TORONTO – The Toronto Blue Jays have renewed the 2017 contract of all-star right-hander Aaron Sanchez for the major-league minimum of $535,000, a decision influential agent Scott Boras described as the "harshest treatment any team could provide a player."
The renewal took place after Sanchez, who led the American League with an earned-run average of 3.00 during a spectacular 2016 season, declined to accept a modest increase on the minimum based on the club’s formula for calculating its pre-arbitration raises.
Under a policy in place for the past 10 years, the Blue Jays renew contracts at the major-league minimum if players don’t accept the raises offered to them.
"They offered him a very small raise above the minimum, which is not commensurate to his performance peers," Boras said in an interview with Sportsnet. "Some teams have very low payment standards but they say if you renew we understand, but you still keep the money we’re giving you. Toronto is so rigid, they not only have a very antiquated or substandard policy compared to the other teams for extraordinary performance, but if you don’t accept what that low standard is, they then have the poison pill of saying, you get paid the minimum. It’s the harshest treatment in baseball that any club could provide for a player. That’s why few teams have such a policy."
Each team has its own formula for calculating salaries for players before they become eligible for arbitration, and the Blue Jays’ system is believed to be primarily based on a player’s service time. Clubs can dictate the salary if a player refuses to accept an offer, something he might do as a way to protest a raise he feels is inadequate.
Blue Jays general manager Ross Atkins disagreed with Boras’ depiction of the policy as a punitive one "because it’s their choice, they could have accepted that number."
"This is a policy that was put in place 10 years ago," he added. "I don’t see it as punitive, we don’t see it as punitive because it’s your choice to not accept the higher number."
The disagreement comes in the first exchange over salary between the sides since Sanchez became a client of the powerful Boras Corp., over the off-season. Boras is known as one of the game’s toughest negotiators and fiercest advocates of players’ rights, and the concern whenever there is an issue such as this one is that it will impact the relationship between the sides.
Sanchez will be first-time arbitration-eligible after the 2017 season. He won’t be eligible for free agency until after the 2020 season.
Atkins downplayed any concerns about long-term implications, saying, "I’m confident that our relationship with Aaron will be fine."
"We focus on communication, resources, giving Aaron the best chance to be everything he can be and making sure we’re breaking down every possible barrier," Atkins continued during an interview. "There are times when there are disagreements and typically they’re about things like this, about areas of compensation. We try to be consistent and fair and not break precedents and not break policy. From our perspective, we’ll continue to focus on the relationship in terms of how we provide the best resources possible for him in terms of getting better."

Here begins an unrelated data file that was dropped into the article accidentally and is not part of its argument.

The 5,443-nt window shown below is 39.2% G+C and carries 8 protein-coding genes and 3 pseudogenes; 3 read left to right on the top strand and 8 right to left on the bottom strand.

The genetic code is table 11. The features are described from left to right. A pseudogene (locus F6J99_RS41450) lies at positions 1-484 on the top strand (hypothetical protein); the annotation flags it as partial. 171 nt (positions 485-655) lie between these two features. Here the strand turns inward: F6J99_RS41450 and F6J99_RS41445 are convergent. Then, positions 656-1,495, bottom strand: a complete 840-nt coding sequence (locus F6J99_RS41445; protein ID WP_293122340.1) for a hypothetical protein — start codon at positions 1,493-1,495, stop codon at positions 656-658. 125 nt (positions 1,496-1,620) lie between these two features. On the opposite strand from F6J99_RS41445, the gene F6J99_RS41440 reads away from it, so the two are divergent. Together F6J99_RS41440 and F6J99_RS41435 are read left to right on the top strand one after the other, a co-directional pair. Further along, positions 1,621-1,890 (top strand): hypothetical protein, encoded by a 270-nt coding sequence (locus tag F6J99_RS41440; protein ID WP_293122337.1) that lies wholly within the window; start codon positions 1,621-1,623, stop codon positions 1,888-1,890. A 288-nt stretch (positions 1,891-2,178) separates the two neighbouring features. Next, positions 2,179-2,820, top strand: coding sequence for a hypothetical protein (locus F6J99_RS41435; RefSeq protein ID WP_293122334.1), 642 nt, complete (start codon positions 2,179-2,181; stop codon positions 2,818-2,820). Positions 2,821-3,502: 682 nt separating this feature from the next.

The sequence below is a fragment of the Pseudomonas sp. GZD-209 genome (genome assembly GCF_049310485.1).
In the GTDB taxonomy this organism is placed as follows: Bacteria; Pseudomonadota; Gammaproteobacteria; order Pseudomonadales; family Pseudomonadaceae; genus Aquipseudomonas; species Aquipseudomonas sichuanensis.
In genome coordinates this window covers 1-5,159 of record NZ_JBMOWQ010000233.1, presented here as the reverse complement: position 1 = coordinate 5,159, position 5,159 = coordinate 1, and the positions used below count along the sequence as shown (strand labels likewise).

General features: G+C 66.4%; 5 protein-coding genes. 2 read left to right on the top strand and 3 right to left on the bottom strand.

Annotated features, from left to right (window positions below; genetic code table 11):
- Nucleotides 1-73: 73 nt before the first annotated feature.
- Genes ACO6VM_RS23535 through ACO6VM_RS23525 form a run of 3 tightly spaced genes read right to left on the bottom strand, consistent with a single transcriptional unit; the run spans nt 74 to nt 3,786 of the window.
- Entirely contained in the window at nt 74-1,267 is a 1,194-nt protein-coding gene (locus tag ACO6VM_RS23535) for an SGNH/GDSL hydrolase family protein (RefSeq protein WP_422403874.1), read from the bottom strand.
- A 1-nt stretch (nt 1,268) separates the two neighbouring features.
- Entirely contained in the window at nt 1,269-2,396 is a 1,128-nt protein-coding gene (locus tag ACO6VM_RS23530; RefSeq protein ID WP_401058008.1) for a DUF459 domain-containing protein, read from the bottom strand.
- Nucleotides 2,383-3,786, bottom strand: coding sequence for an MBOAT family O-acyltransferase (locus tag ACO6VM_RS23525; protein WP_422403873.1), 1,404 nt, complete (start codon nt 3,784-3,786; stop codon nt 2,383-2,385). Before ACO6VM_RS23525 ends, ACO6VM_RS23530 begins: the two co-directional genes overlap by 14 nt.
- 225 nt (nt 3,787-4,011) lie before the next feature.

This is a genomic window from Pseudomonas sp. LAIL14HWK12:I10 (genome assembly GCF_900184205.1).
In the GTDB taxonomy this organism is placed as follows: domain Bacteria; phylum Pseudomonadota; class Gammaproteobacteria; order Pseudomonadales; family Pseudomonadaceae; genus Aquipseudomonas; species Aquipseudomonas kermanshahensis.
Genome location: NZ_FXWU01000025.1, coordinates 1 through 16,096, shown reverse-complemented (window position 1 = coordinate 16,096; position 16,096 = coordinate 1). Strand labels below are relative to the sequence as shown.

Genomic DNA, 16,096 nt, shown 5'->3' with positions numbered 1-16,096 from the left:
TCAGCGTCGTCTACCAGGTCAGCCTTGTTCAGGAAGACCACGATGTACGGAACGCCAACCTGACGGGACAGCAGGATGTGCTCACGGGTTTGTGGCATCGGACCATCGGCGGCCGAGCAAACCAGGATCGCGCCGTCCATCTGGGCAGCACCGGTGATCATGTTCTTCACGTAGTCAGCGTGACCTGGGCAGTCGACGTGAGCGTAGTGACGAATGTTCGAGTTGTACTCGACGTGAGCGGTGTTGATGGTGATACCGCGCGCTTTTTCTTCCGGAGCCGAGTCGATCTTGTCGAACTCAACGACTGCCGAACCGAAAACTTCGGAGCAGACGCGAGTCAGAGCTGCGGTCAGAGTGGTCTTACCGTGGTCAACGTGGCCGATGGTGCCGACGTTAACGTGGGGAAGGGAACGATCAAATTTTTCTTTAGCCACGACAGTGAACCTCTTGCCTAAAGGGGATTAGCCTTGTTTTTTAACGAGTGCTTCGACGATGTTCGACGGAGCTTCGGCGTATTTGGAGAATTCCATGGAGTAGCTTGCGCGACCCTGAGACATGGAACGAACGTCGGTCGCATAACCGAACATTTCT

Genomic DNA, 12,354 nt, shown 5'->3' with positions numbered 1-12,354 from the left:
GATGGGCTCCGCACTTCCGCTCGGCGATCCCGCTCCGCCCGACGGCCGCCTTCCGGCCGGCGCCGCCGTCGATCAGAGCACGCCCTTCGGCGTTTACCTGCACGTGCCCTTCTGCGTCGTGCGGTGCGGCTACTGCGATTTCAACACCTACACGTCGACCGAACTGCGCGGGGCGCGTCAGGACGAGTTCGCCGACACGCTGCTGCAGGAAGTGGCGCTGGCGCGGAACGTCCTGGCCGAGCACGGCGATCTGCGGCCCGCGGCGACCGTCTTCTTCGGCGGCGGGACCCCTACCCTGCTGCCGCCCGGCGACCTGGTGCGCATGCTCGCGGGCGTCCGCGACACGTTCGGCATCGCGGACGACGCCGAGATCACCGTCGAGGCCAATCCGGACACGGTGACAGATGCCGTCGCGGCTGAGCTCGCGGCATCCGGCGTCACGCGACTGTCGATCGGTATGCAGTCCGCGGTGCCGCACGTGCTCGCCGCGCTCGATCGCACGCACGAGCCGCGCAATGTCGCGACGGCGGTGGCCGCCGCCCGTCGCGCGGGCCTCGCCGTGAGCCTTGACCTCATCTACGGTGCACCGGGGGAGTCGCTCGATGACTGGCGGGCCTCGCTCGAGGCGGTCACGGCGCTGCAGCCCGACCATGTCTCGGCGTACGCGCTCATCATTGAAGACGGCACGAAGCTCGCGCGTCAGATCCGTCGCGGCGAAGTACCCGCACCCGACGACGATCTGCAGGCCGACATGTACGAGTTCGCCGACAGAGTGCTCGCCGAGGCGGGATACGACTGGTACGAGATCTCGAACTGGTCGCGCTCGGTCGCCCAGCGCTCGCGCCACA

Treatment of pre-arbitration players has evolved in recent seasons, with some teams moving to reward high achievers in more meaningful ways.
Prime examples from recent weeks include the Chicago Cubs giving Kris Bryant $1.05 million after his MVP campaign – having pushed him to $652,000 for 2016 after his rookie of the year performance in 2015 – and the Boston Red Sox renewing Mookie Betts at $950,000 when the sides couldn’t work out a deal.
“It’s the harshest treatment in baseball that any club could provide for a player. That’s why few teams have such a policy.”
On the pitching side, the New York Mets are paying Noah Syndergaard $605,500 this season, and last year, in his final year before arbitration, they paid Jacob deGrom $607,000. Even the notoriously tight-fisted Miami Marlins rewarded the late Jose Fernandez during his pre-arbitration years, pushing him from the league minimum to $635,000 in 2014 and $651,000 in 2015.
Remaining consistent within one’s policy and treating all players the same is important for teams in order to maintain relationships and trust with agents, but some clubs are building leeway into their structures.
"We will at some point potentially reconsider it," said Atkins, "but at this time, with the increase in the major-league minimum, we didn’t think it was the time to do it."
Under baseball’s new collective bargaining agreement, the minimum salary in the big-leagues rose from $507,500 in 2016 to $535,000 this year.
As a result of the Blue Jays’ policy and his decision not to take their raise, Sanchez, who developed into one of the game’s elite starting pitchers last year and is relentlessly driven to remain there, will be paid the same as any rookie breaking into the big-leagues this season.
"Players who have achieved this type of performance who are not arbitration-eligible, other clubs, most recently the Mets and the Marlins and the Cubs, they redo their systems to account for extraordinary performances. In my 35 years of doing this, that’s commonplace with what teams do," said Boras. "Toronto has the right to do what they want to do and they have a very stern and rigid system where they don’t think like a lot of other clubs do in the 0-2 (service-time) area."